Here in the Northwest, deer begin to shed their antlers in February. By the end of March, most mule deer and blacktails have dropped their headgear. Elk cast their antlers a few weeks later and it is not uncommon to see a bull carry last year’s antlers into the early weeks of April.
Pick up a shed antler on the winter range and you’ve found treasure. Maybe even enough to pay for the tank of gas you burned on the way out to the desert.
Mule deer sheds are measured according to the number of points, tine length and circumference of the antler. The eyeguard is called the G1 and the back point is referred to as the G2. The tine that forks from the G2 is the G3. On a typical four-point frame, the G4 is the point that grows from the main beam. Overall scores are measured in inches. A big one will stretch the tape to 70 inches or more.
Elk antlers are measured in a similar fashion. On a typical six-point frame, the points come off the main beam. The brow tine is called the G1, the G2 is the next one and so forth. A trophy elk shed runs 150 inches and bigger.
According to Jason Preston, a local antler buyer that converts grade-A elk antler to dog chews (www.dogchewz.com), the market for elk antlers is up. The typical elk rack weighs four to eight pounds and A-grade antlers bring about $8 per pound.
In general, the most sought after mule deer and blacktail antler sheds are big and brown, but collectors and buyers sometimes look for other qualities. Antlers are graded according to age and exposure.
“A-grade are fresh, full brown with no cracks,” Preston said. “B are hard white, good and solid with maybe some hairline sun-bake cracks. C-grade are chalk, really cracked, chipped, broken and chewed on by rodents or porcupines.”
Brian Davis, a shed enthusiast from Redmond, likes to find antlers that have been out in the weather.
“The prettiest ones to me are the ones that have been out for a year, they are still brown on one side and they are bleached on the other side.”
As to value, the prices fluctuate. “It’s like the stock market. Sometimes the white ones are more valuable than the new ones.” Some artists prefer smaller ‘craft’ antlers. Juvenile elk antlers, called raghorns, can be just as valuable as bigger ones.
In Central Oregon, the most common finds are mule deer sheds.
“East of Prineville and out into northeast Oregon, I get more elk sheds,” Preston said. Rarer are whitetail sheds and rarest of all are moose sheds, because there are only about 40 moose in the state. It is not uncommon to come across a deer skull with both antlers, usually a buck or a bull killed by a predator or a hard winter. Shed hunters are supposed to leave those in the field. It is against the law to possess a deer skull with antlers without a deer tag. For more information on antler ethics, check out www.oregonshedhunters.com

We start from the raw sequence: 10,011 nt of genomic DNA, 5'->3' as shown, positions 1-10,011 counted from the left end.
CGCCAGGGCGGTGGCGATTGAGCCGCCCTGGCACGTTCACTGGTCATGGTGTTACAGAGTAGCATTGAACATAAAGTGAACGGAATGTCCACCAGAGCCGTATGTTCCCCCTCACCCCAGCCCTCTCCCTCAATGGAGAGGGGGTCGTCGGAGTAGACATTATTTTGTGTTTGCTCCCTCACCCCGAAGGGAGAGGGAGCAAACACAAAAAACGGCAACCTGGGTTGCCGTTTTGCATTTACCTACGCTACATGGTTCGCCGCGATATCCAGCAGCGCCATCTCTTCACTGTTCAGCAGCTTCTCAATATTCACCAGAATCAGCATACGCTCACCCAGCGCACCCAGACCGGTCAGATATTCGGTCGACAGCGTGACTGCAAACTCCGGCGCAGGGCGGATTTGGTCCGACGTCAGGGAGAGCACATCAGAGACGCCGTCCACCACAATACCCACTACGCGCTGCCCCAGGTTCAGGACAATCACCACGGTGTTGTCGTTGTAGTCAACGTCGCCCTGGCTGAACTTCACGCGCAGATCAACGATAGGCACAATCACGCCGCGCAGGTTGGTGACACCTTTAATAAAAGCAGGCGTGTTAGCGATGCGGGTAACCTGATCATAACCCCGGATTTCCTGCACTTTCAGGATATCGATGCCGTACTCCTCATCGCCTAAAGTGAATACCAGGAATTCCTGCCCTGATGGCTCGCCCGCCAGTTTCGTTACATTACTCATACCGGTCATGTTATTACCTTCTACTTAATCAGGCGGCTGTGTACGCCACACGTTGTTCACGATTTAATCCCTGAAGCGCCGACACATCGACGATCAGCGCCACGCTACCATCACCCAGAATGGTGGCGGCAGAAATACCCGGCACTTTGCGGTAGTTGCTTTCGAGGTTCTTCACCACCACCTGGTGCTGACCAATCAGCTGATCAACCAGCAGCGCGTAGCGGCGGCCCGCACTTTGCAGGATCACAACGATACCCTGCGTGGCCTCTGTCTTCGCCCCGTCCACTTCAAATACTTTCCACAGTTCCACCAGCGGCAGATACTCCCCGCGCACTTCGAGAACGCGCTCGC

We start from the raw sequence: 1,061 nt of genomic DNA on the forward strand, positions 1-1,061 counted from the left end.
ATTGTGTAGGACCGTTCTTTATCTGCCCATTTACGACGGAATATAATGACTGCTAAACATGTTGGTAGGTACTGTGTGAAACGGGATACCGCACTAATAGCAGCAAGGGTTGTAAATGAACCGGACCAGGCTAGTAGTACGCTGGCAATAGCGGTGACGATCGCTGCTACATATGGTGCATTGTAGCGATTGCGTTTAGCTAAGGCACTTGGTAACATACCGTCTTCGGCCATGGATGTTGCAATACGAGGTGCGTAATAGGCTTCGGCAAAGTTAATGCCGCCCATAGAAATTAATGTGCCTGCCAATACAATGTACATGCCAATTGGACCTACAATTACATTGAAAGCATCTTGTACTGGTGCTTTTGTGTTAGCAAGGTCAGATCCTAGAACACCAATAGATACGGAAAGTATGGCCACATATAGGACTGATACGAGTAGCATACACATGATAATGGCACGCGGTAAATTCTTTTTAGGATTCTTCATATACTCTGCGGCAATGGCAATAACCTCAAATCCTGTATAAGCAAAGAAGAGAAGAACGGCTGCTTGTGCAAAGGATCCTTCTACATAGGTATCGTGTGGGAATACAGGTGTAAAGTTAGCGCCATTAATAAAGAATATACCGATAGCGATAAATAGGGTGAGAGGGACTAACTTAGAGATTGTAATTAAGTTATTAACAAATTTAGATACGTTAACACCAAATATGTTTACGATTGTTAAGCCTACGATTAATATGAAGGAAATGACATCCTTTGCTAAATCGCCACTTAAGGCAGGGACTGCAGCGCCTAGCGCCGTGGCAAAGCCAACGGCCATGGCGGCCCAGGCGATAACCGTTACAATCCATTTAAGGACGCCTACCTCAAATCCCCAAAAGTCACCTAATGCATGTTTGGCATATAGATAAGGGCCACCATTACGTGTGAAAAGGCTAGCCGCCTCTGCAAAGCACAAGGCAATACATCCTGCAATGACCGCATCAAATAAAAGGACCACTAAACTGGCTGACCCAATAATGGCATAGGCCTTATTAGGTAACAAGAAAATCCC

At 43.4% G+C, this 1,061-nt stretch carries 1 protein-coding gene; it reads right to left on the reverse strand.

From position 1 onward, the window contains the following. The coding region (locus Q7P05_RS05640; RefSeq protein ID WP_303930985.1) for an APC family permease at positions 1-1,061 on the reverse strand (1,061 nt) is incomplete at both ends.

Antlers are used for dog chews, chandeliers, knife handles, beads, buttons and art. Common pieces are crated up and sent overseas. “The Asian market takes quite a bit,” Preston said. “They are used in homeopathic medicines and they believe that antlers have powers in them that do the same thing Viagra does.”
Joey Wood, of Powell Butte (www.antlerartandmore.com, 541-447-7979), started bringing home antlers 32 years ago. What began as a hobby has turned into a furniture business. Wood builds lamps, chandeliers and tables out of deer and elk antler. A single light fixture can employ up to 30 antlers. Wood buys antlers as well to get the ones he needs for building furniture and to fill orders for his new line of dog chews, Top Tine, made from A-grade elk.
The most valuable are non-typical, big, with drop tines, and ‘sticker points.’ If both sides are found – a matching set – those are the least likely to be turned into dog chews or aphrodisiacs.
Wood prizes a number of antlers that he and his wife, Mollee, have picked up over the years. One is an antler his dad found that measures a whopping 122 inches. Another shed in his collection is a miniature three-point mule deer antler that measures two inches tall.
Davis too has antlers he keeps because of the connection with the wild he gets from each castoff crown.
“Every other trip I take I usually find something special. Being out in the wild is the most important thing.”